Giant Flowering Weed Proves Toxic To Humans

Hiking and camping are two favorite summer activities. But it’s important to remember that the great outdoors isn’t always as welcoming as it seems.

Discovery’s Emily Sohn recently reported on a giant flowering weed that’s sending some hikers and campers home with blistering burns and even blindness.

With a name like “giant hogweed” you might think it more likely to find this toxic weed on the set of the recent Harry Potter film rather than in your backyard, but researchers say this invasive species is spreading around much of the northern United States.

Standing over 15 feet-tall at its peak and featuring giant leaves and an explosion of tiny white flowers, this noxious weed looks a lot like an overgrown cluster of Queen Anne’s Lace. But you won’t want to bring it home in a bouquet.

According to the New York State Department of Environmental Conservation, giant hogweed is a native of the Caucasus Mountain region between the Black and Caspian Seas. It was introduced to Europe and the United Kingdom in the late nineteenth century and to the United States in the early twentieth century as an ornamental garden plant. It has become established in New York, Pennsylvania, Ohio, Maryland, Oregon, Washington, Michigan, Virginia, Vermont, New Hampshire and Maine. Seeds may also be distributed by birds and waterways, and can remain viable for over 10 years.

If you see this plant in the wild, don’t touch it! The giant hogweed’s sap, in combination with moisture and sunlight, can cause severe skin and eye irritation, painful blistering, permanent scarring and blindness. Contact between the skin and the sap of this plant occurs either through brushing against the bristles on the stem or breaking the stem or leaves.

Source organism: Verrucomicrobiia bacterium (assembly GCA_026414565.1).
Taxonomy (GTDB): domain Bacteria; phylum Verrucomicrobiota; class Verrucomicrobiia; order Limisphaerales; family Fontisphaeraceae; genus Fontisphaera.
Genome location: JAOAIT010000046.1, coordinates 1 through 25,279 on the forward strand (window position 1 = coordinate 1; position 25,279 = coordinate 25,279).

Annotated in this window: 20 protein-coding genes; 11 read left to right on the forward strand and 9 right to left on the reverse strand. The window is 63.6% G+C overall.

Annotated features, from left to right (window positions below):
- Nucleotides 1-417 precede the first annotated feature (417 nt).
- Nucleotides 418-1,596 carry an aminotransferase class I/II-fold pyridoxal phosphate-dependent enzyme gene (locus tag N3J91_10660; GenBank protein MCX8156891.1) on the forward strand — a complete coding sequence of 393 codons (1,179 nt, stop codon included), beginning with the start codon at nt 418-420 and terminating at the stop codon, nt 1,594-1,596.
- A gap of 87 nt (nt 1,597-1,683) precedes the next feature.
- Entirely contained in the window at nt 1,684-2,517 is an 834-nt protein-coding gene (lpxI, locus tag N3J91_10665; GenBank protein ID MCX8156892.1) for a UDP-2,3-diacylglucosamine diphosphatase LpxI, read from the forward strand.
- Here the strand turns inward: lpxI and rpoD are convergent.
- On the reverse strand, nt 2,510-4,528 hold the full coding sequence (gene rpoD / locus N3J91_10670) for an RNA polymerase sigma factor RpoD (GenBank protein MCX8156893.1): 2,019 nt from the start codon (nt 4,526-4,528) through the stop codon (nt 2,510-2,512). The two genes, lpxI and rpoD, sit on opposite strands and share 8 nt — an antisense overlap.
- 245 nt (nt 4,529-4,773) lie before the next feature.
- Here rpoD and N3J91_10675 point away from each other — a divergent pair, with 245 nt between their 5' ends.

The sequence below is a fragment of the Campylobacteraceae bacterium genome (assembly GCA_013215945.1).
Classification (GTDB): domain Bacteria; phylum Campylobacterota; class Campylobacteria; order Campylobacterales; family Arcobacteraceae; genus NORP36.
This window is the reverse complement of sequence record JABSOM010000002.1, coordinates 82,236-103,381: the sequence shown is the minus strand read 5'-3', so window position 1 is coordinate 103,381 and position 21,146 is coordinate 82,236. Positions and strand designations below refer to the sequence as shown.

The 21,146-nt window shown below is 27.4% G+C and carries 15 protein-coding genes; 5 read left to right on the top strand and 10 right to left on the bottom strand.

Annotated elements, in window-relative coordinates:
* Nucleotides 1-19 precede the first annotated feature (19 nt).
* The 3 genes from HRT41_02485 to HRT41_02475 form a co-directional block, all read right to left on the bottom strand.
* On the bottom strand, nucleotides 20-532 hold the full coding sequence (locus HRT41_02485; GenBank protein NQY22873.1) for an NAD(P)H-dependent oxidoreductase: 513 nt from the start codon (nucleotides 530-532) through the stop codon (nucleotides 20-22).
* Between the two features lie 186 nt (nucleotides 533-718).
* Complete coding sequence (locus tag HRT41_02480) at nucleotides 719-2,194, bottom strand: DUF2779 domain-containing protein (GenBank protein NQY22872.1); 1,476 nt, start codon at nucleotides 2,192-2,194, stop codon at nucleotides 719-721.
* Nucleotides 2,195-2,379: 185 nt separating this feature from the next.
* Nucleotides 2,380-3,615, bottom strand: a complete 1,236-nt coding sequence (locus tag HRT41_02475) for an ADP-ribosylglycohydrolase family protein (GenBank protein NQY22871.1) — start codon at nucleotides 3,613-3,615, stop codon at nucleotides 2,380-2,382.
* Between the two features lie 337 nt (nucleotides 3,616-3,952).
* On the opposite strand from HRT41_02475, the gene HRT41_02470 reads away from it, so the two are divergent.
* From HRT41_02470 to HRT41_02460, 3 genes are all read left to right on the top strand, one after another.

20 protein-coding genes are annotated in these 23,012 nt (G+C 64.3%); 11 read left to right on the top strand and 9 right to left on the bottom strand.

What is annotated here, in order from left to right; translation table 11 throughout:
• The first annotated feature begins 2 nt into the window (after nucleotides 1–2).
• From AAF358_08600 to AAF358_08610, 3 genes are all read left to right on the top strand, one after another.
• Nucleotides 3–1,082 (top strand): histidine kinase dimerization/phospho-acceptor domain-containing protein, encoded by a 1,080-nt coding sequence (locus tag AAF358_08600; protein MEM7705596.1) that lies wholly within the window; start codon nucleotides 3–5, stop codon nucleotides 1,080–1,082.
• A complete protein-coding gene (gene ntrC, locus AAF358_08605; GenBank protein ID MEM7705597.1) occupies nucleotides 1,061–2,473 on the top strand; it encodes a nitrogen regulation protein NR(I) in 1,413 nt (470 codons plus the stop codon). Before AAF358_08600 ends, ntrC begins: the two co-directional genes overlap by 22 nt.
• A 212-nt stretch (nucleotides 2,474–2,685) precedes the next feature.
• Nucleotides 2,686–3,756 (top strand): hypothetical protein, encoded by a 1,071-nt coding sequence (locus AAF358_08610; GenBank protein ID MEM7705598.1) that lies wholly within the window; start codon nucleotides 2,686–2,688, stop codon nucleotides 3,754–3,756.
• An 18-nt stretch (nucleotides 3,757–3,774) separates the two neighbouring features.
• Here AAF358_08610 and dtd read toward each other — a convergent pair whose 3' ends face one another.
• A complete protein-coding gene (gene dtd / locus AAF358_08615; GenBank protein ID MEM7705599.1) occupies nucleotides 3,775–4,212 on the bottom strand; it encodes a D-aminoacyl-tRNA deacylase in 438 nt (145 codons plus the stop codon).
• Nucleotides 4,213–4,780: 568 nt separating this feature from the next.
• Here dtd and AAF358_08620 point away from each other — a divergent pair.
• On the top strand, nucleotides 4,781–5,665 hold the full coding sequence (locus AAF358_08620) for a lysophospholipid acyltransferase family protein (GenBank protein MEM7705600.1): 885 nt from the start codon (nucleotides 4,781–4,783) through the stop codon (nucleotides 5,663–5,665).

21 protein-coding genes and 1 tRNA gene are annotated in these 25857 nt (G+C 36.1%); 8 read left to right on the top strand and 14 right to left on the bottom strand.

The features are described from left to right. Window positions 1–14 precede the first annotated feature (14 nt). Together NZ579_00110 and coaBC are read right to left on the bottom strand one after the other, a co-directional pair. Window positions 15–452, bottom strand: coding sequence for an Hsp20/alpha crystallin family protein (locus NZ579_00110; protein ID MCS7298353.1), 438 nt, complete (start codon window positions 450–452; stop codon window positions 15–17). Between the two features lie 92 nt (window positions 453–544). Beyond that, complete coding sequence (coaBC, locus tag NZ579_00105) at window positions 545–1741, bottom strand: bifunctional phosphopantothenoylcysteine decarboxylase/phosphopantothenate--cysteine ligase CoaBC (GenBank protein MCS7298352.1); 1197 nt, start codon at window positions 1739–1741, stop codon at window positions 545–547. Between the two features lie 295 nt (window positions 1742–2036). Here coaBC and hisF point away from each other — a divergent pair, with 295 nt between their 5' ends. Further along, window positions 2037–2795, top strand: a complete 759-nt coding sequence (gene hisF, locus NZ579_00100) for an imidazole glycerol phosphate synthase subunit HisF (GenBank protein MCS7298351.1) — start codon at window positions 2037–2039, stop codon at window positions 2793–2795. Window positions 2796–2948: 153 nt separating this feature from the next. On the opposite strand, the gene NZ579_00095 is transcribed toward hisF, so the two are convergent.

Because a single giant hogweed plant can produce over 100,000 seeds each season and casts a wide shadow, making it extremely dangerous for native flora as well.

The good news is that careful efforts are underway to control this plant’s explosive growth, and many eradication programs in the Northeast are experiencing great success.

Also Check Out:
Beware Of This Invasive Species During The Holidays
Seeds That Plant Themselves (Video)
First GM Plants Found In The Wild
8 Extremely Weird Plants

Image Credit: Flickr – debs-eye

Love This? Never Miss Another Story.


Michele Wilkinson

Thank you

Rosie Lopez
Rosie Lopez3 years ago


New G.
New G.3 years ago

Thank you for the warning.

Debbie L.
Debbie Lim4 years ago

Omg, thanks for the info. It's good to know.

Eternal Gardener
Eternal Gardener4 years ago

All these lingering dangers...

Walter G.
Walter g.4 years ago

That is what I get for trusting the trusty spell checker, which has not lost its sense of humour. I selected "deniability," Thought it selected that, instead it threw down "dependability." which in an abstract way might be also correct.

Walter G.
Walter g.4 years ago

Mary L, Perhaps not so much aliens, as they get blamed for everything from mysterious occurrences to (dependability of) the source of either sound or other unpleasant flagellation products, I tend to compare these noxious plants to our national politicians. Most of them are tall and function nothing like their benevolent appearance. In the case of NY state, lots of luck with eradication, and finding the funds to do it even with their extreme taxes, and other pests such as poison ivy and sumac, not to mention several venomous snake species and spiders to deal with.

Mary L.
Mary L.4 years ago

It's like something out of a science fiction movie. Very scary. Maybe they're really aliens and they're trying to poison humans. (Tongue firmly in cheek)

Spoorthi B.
Spoorthi BS4 years ago

hi everyone, please sign this petition and help!!

Jane R.
Jane R.4 years ago

Just think what would happen if a child touched it! Scarry thought.